Every work day, Hirayama (Koji Yakusho) wakes, waters his plants, washes up, dresses in his coveralls, and leaves his house before the sun fully rises. He buys a coffee can from the vending machine next door and hops in his van, which is filled to the brim with cleaning products. Before turning on his vehicle and going to the various public toilets in Tokyo he thoroughly, he puts a tape in the cassette player. The Animals, Patti Smith, the Velvet Underground fill the air as we witness Hirayama’s Perfect Days. Maybe the best representation of “mono no aware” this decade so far. – Jaime G.

Where to Stream: Hulu

Piaffe (Ann Oren)

When singled-out within a purely visual medium, sound becomes intrinsically linked to the theme of obsession: a mystery the eyes can’t see that the protagonist needs to solve. From John Travolta’s Jack Terry unwittingly stumbling into a murder conspiracy when recording foley effects for a slasher flick in Brian De Palma’s Blow Out to Tilda Swinton’s Jessica trying to find the source for the “rumble” that haunts her every waking moment in Memoria, the inability to define a sound’s origin becomes a gripping enigma within a medium that thrives on showing, not telling. Much like De Palma’s film, the latest from visual artist Ann Oren takes as its starting point a recording studio––albeit a makeshift one, set up solely to record the sound effects for a bizarre TV commercial––but follows a much less conventional path to untangle an artist’s growing fixation on the noises they have stumbled into capturing. – Alistair R. (full review)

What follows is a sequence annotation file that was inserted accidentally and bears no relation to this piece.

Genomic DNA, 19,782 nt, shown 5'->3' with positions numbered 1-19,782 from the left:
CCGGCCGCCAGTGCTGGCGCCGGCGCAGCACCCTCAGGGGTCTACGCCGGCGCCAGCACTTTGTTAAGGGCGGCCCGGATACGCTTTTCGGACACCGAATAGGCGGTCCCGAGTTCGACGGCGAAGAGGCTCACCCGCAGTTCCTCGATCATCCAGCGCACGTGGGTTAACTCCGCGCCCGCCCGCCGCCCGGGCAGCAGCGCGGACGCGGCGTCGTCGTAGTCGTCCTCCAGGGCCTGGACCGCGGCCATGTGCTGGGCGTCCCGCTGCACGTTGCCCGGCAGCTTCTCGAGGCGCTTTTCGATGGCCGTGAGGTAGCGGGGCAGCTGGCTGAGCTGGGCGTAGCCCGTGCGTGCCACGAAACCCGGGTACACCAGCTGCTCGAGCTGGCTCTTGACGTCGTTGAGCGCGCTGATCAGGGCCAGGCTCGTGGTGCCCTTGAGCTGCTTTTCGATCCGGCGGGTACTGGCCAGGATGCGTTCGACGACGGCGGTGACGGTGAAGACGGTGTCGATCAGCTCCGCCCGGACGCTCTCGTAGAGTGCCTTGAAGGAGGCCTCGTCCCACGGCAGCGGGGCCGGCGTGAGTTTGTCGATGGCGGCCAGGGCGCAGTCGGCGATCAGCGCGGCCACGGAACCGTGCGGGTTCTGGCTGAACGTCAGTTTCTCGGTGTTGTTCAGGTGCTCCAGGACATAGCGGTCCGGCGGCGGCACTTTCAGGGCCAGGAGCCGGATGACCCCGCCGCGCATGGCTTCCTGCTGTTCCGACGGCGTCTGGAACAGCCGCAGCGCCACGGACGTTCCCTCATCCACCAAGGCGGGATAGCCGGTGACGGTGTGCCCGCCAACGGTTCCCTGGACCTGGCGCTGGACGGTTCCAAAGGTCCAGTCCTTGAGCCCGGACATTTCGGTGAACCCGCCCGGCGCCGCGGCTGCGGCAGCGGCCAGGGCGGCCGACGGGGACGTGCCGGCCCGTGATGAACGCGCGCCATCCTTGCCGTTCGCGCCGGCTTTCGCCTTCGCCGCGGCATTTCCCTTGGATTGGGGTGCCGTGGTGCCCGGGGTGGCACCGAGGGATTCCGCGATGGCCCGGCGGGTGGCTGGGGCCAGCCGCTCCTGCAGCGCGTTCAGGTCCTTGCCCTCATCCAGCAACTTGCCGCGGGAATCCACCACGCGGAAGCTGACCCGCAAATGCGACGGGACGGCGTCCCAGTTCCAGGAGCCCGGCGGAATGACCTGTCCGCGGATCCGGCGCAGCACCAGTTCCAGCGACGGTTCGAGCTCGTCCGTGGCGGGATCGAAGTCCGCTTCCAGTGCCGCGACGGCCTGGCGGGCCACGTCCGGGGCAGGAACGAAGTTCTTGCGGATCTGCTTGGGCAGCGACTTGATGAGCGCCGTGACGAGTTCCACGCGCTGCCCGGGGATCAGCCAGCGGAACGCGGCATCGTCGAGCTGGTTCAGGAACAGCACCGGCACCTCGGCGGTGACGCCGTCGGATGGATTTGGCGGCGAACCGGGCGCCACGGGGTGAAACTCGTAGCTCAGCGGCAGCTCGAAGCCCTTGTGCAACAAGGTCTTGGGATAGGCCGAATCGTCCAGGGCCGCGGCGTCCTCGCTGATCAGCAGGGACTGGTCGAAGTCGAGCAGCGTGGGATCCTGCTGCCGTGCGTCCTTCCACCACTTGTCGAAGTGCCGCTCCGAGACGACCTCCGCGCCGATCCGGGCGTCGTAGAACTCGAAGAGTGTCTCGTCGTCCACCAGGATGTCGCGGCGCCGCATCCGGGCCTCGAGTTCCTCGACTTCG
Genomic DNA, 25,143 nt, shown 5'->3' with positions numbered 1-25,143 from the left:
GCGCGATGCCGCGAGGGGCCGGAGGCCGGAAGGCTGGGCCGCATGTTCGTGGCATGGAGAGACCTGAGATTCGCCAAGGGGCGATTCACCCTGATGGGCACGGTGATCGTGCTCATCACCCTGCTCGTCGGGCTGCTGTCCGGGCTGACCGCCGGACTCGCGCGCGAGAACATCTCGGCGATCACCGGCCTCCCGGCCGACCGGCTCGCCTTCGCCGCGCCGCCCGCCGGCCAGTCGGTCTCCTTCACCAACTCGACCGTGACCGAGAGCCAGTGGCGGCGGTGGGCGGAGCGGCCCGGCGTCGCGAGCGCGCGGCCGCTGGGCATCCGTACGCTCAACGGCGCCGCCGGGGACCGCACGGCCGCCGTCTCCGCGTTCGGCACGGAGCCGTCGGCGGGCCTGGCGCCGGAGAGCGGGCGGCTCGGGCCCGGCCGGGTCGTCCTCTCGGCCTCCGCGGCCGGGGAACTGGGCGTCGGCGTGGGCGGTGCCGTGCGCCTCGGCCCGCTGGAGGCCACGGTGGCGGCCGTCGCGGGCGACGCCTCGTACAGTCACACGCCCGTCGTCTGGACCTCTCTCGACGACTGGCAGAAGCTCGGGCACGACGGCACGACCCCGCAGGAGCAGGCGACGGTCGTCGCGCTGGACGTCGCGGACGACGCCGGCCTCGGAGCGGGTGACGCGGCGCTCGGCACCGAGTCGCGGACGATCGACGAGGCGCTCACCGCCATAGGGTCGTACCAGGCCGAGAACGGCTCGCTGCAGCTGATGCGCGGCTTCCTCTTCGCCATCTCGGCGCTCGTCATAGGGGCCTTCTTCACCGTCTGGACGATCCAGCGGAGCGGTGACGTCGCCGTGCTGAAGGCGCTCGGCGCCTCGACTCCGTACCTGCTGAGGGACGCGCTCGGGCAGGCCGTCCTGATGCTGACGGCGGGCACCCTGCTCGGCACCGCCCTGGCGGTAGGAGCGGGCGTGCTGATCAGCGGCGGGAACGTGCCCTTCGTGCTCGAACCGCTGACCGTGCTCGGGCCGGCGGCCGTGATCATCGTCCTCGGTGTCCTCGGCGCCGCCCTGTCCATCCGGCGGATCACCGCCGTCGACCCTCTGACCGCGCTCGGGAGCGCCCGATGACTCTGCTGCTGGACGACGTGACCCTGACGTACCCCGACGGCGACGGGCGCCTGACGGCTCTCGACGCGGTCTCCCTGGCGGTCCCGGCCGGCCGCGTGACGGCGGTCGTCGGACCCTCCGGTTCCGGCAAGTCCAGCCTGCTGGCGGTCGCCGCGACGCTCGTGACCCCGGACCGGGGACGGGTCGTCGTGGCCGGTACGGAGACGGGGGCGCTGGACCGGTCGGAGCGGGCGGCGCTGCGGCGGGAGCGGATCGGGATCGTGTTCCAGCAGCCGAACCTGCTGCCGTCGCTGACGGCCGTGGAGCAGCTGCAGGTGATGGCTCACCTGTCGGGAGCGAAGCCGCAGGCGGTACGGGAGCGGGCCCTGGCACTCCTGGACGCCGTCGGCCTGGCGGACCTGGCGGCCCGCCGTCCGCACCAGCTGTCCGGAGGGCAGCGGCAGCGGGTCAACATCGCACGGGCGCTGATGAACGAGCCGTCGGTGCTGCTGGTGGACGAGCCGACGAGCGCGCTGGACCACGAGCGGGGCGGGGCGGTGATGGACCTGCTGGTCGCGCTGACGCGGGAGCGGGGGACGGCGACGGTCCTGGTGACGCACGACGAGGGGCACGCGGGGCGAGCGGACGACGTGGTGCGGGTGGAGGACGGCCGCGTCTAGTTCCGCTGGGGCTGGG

Where to Stream: The Criterion Channel

A Prince (Pierre Creton)

A Prince, the second narrative feature from French director Pierre Creton, is rather strange. There is a chorus of narrators for a quiet film. This movie is obsessed with sex, yet almost frighteningly unsexy. A Prince defies comprehensible storytelling and the laws of nature. And despite all of Creton’s formal efforts to make this film nearly unwatchable, A Prince is also quite beautiful. – Lena W. (full review)

Where to Stream: The Criterion Channel

The Promised Land (Nikolaj Arcel)